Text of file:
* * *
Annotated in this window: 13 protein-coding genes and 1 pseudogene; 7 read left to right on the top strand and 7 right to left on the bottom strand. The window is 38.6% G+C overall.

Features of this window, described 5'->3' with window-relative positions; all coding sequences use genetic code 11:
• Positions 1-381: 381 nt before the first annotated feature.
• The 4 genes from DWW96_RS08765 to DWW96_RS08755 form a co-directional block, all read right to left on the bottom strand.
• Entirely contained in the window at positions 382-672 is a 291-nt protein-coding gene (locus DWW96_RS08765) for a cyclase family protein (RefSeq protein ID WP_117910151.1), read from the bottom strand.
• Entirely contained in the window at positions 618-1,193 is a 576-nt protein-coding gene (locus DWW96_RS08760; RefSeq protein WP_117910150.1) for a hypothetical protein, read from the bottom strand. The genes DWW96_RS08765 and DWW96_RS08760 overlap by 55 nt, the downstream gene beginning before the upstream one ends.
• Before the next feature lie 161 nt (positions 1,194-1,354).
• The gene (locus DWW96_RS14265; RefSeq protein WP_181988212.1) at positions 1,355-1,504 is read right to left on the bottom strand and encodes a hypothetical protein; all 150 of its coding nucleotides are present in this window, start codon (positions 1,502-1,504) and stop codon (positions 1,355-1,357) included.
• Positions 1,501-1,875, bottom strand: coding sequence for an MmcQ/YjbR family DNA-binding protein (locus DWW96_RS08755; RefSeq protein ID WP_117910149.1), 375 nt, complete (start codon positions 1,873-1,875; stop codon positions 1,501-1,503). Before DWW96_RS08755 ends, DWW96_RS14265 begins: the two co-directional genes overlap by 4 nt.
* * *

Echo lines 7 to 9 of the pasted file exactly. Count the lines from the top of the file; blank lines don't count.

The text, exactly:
• Before the next feature lie 161 nt (positions 1,194-1,354).
• The gene (locus DWW96_RS14265; RefSeq protein WP_181988212.1) at positions 1,355-1,504 is read right to left on the bottom strand and encodes a hypothetical protein; all 150 of its coding nucleotides are present in this window, start codon (positions 1,502-1,504) and stop codon (positions 1,355-1,357) included.
• Positions 1,501-1,875, bottom strand: coding sequence for an MmcQ/YjbR family DNA-binding protein (locus DWW96_RS08755; RefSeq protein ID WP_117910149.1), 375 nt, complete (start codon positions 1,873-1,875; stop codon positions 1,501-1,503). Before DWW96_RS08755 ends, DWW96_RS14265 begins: the two co-directional genes overlap by 4 nt.